What are GI’s?


Art. 22 of the TRIPS Agreement defines GIs as ‘indications which identify a good as originating in the territory of a member, or a region or locality in that territory, where a given quality, reputation or other characteristic of the good is essentially attributable to its geographical origin.’ The name of a product considered to be a geographical indication will signify the place of origin of such product.

Simply put, any good which possesses certain unique characteristics by virtue of its place of origin it may be granted the status of a GI. Common examples of GIs are Roquefort cheese[i], its unique flavour a result of ageing in the caves in the Roquefort-sur-Soulzon region and Darjeeling tea with its characteristic smell and taste attributable to the geological and climatic conditions of its place of cultivation namely, Darjeeling.


The scope of goods protected under the Geographical Indications of Goods (Registration and Protection) Act, 1999 is very wide and includes agricultural, natural or manufactured goods or any goods of handicraft or of industry including foodstuff[ii]. This is very beneficial in a vast country like India where there is much diversity is conditions and cultures, thus giving rise to many a product exclusive to a particular territory, area or even locality.


The protection under the GI Act is granted to the people at the grass root level such as persons who produce, process or package agricultural goods, exploit natural goods and makes or manufactures or trades or deals in the production, exploitation, making or manufacturing of industrial goods and handicrafts.[iii] Thus, this is generally a protection that is guaranteed to artisans and agriculturalists. Section 11 of the GI Act 1999 enables any association of persons, producers, organizations or authority established by or under the law to apply for registration of GIs. Though registration is not mandatory for GIs, it guarantees more sanctity to the GI and makes for a stronger case if litigation arises. The benefits of registration of GIs include that;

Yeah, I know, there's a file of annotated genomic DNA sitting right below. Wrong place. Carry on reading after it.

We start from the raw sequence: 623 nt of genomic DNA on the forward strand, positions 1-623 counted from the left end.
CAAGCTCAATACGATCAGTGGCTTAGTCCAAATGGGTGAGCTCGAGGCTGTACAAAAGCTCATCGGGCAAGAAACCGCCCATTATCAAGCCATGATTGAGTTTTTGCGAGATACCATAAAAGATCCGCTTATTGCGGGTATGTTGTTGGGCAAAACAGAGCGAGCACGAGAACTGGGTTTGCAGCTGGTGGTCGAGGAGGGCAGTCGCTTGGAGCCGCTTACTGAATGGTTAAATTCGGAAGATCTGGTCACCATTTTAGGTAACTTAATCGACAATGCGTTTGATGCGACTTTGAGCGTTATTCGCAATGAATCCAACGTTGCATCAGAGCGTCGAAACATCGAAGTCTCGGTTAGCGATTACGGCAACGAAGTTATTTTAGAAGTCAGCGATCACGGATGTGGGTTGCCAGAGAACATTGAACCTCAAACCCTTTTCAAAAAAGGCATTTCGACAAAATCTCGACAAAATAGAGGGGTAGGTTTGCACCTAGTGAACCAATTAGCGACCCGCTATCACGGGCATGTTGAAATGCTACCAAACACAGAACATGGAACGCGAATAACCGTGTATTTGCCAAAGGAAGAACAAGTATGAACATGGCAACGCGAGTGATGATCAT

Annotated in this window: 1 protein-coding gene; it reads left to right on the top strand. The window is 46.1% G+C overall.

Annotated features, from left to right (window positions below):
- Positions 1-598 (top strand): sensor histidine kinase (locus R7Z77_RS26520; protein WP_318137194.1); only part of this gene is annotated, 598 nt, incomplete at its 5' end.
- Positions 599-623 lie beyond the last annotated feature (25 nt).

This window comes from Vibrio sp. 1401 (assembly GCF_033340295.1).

• It confers legal protection to Geographical Indications in India.
  • It prevents the unauthorized use of a Registered Geographical Indication by others.
  • It provides legal protection to Indian Geographical Indications which in turn boost exports.
  • Consequently, it promotes economic prosperity of producers of goods produced in a geographical territory.[iv]

It is clear by the increasing number of decisions and the volume of discussion on the subject of Geographical Indications in the country that the rights of GI holders in the country are receiving more attention. It is important that people are made aware of their rights so that they will be able to exploit them efficiently.


[i] http://www.wipo.int/geo_indications/en/

[ii] Section 2 (I) (f), GI Act, 1999

[iii] ‘Producer’ as defined u/s. 21 (k) of the GI Act, 1999

[iv] http://ipindia.nic.in/ipr/gi/gi_faq.htm


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